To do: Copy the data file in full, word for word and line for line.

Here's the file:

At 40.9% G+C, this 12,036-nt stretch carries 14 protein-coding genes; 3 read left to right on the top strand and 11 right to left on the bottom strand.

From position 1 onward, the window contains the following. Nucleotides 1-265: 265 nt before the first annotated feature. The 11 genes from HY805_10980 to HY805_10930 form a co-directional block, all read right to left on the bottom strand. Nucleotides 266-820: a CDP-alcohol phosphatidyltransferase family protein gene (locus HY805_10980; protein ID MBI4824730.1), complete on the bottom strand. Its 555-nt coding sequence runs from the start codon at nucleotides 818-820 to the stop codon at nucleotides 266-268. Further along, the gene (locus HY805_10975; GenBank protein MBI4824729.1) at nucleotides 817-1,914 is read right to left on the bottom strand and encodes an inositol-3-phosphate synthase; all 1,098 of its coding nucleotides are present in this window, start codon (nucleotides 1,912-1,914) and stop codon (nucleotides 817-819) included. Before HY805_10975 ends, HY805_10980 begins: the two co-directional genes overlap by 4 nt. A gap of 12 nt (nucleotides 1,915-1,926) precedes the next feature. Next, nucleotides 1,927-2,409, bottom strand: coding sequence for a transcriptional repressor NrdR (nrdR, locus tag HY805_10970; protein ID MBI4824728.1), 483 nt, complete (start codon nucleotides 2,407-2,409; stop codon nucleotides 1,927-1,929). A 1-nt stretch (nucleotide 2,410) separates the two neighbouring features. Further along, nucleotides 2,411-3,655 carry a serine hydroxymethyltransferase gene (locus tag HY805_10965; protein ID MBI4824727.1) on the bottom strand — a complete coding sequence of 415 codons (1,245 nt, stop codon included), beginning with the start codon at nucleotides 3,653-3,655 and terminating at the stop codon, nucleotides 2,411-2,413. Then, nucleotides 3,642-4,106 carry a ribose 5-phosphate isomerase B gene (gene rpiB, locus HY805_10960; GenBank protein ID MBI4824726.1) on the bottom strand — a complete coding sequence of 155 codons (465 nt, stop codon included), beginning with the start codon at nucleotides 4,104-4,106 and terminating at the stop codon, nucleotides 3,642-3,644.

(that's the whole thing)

At 40.9% G+C, this 12,036-nt stretch carries 14 protein-coding genes; 3 read left to right on the top strand and 11 right to left on the bottom strand.

From position 1 onward, the window contains the following. Nucleotides 1-265: 265 nt before the first annotated feature. The 11 genes from HY805_10980 to HY805_10930 form a co-directional block, all read right to left on the bottom strand. Nucleotides 266-820: a CDP-alcohol phosphatidyltransferase family protein gene (locus HY805_10980; protein ID MBI4824730.1), complete on the bottom strand. Its 555-nt coding sequence runs from the start codon at nucleotides 818-820 to the stop codon at nucleotides 266-268. Further along, the gene (locus HY805_10975; GenBank protein MBI4824729.1) at nucleotides 817-1,914 is read right to left on the bottom strand and encodes an inositol-3-phosphate synthase; all 1,098 of its coding nucleotides are present in this window, start codon (nucleotides 1,912-1,914) and stop codon (nucleotides 817-819) included. Before HY805_10975 ends, HY805_10980 begins: the two co-directional genes overlap by 4 nt. A gap of 12 nt (nucleotides 1,915-1,926) precedes the next feature. Next, nucleotides 1,927-2,409, bottom strand: coding sequence for a transcriptional repressor NrdR (nrdR, locus tag HY805_10970; protein ID MBI4824728.1), 483 nt, complete (start codon nucleotides 2,407-2,409; stop codon nucleotides 1,927-1,929). A 1-nt stretch (nucleotide 2,410) separates the two neighbouring features. Further along, nucleotides 2,411-3,655 carry a serine hydroxymethyltransferase gene (locus tag HY805_10965; protein ID MBI4824727.1) on the bottom strand — a complete coding sequence of 415 codons (1,245 nt, stop codon included), beginning with the start codon at nucleotides 3,653-3,655 and terminating at the stop codon, nucleotides 2,411-2,413. Then, nucleotides 3,642-4,106 carry a ribose 5-phosphate isomerase B gene (gene rpiB, locus HY805_10960; GenBank protein ID MBI4824726.1) on the bottom strand — a complete coding sequence of 155 codons (465 nt, stop codon included), beginning with the start codon at nucleotides 4,104-4,106 and terminating at the stop codon, nucleotides 3,642-3,644.